Is it possible for parents to raise an emotionally healthy boy who’s both a “softy” and a “toughie?” It’s possible if you do it in baby steps. Read the twelve ways you can go against the grain of stereotypes and encourage your boy be emotionally healthy.
1. Expose your child to different models of “manhood.” These are men with positive values, other than strength and courage. Our children have seen many heroes who fight wars, defeat sinister villains, or crush alien invasions. Boys need to see men serving their communities through humanitarian work or men showing concern for others. Let them meet male nurses, male teachers, women plumbers, and so on, suggests Dr. Pollack, author of the book Real Boys. If your son sees his dad, older brothers, uncles, and other male authority figures taking care of their families and talking openly about values and emotional strength, “It can inspire him to choose what kind of man he’d like to grow up to be,” says Dr. Violeta Bautista, psychologist and family therapist from Care and Counsel Wellness Center in Quezon City.
2. Let him learn “hands-on.” Ria Tirazona, psychologist at PsychConsult, Inc. in Quezon City explains, “Girls acquire verbal skills faster and earlier than boys. As such, they are able to make sense of, and respond to, spoken instructions better.” Boys respond better when they are “shown” how to do things. “They need to touch and tinker with things, run, move, climb, and build things. Boys learn more when they are hands-on, when they handle real things,” Tirazona adds.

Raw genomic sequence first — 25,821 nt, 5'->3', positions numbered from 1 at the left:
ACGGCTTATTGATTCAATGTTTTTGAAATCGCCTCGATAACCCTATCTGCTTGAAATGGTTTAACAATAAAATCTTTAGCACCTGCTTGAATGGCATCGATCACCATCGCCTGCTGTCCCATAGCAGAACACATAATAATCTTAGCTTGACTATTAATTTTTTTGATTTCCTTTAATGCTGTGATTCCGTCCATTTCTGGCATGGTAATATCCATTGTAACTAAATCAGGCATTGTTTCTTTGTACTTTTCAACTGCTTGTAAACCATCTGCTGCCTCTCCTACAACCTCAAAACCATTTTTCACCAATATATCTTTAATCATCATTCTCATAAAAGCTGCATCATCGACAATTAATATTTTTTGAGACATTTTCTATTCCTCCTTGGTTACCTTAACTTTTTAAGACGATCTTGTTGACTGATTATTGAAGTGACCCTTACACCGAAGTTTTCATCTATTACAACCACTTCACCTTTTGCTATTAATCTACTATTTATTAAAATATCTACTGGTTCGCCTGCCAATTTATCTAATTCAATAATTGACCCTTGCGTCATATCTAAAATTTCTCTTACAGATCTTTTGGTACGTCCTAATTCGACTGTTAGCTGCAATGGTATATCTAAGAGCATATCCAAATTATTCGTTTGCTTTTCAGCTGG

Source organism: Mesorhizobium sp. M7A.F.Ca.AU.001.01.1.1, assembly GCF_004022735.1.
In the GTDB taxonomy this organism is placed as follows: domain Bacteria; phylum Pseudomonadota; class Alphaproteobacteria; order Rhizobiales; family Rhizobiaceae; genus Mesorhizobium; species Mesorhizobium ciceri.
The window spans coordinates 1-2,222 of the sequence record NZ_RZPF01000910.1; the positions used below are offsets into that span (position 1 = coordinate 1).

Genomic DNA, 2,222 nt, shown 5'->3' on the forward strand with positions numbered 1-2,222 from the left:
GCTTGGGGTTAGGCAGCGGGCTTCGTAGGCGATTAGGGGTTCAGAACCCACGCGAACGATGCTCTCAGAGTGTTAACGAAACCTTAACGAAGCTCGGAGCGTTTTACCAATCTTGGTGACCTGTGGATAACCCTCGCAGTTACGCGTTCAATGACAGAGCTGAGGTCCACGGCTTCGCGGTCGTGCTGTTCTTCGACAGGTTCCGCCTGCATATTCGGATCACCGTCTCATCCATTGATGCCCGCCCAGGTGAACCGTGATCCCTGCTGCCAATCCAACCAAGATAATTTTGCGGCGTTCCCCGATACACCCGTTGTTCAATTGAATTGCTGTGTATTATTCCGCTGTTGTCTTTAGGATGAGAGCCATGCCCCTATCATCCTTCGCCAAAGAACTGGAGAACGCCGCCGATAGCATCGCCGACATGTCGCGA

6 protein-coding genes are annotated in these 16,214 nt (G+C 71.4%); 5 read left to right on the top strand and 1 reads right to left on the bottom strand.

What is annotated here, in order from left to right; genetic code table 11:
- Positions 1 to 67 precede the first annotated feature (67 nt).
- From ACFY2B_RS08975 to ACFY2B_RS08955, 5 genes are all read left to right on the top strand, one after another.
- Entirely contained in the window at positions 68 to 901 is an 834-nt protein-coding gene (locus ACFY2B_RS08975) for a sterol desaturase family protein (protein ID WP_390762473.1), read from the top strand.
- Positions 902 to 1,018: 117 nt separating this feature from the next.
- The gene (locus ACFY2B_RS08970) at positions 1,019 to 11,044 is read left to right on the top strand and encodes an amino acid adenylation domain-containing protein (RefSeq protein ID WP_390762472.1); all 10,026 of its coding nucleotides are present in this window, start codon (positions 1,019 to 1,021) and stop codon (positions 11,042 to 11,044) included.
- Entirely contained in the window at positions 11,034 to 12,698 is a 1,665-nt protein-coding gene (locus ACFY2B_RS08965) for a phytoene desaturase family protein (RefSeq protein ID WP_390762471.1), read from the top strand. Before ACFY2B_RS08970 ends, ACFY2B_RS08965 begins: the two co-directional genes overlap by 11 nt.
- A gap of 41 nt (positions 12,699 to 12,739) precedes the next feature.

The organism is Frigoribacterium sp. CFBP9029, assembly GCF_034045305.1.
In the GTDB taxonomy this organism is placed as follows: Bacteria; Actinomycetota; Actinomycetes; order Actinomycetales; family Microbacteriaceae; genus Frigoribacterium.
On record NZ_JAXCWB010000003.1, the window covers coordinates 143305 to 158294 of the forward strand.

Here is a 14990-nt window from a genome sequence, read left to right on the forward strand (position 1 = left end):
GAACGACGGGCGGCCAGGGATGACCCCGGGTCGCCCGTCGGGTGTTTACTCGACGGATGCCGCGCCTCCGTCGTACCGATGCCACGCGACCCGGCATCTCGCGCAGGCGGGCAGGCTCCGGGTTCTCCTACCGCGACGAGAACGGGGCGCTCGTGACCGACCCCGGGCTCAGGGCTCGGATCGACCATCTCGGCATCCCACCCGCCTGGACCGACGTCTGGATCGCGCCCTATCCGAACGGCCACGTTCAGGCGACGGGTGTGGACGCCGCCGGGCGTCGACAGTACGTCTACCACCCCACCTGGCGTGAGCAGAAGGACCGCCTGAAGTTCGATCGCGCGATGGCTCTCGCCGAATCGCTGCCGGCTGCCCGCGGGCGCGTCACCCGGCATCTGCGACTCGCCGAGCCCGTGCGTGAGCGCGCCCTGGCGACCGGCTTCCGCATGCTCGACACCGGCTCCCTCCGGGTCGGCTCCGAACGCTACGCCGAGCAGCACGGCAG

3. Learn his language and talk to your son in a way that strengthens his pride and boosts his confidence. “It helps to know your son’s capabilities,” says Dr. Bautista. Ask his opinion or advice on small things; allow him to be your problem solver every now and then: What would be yummy for breakfast today? Do you think we should give the dog a bath now? However, it should not stop with a yes or no reply; initiate casual chitchat and explore the whys and hows, says Dr. Bautista. Don’t be disappointed with brief answers. “Respect his pace and individuality,” Dr. Bautista adds. It may take some time for him to reach a comfortable level but eventually, he will.
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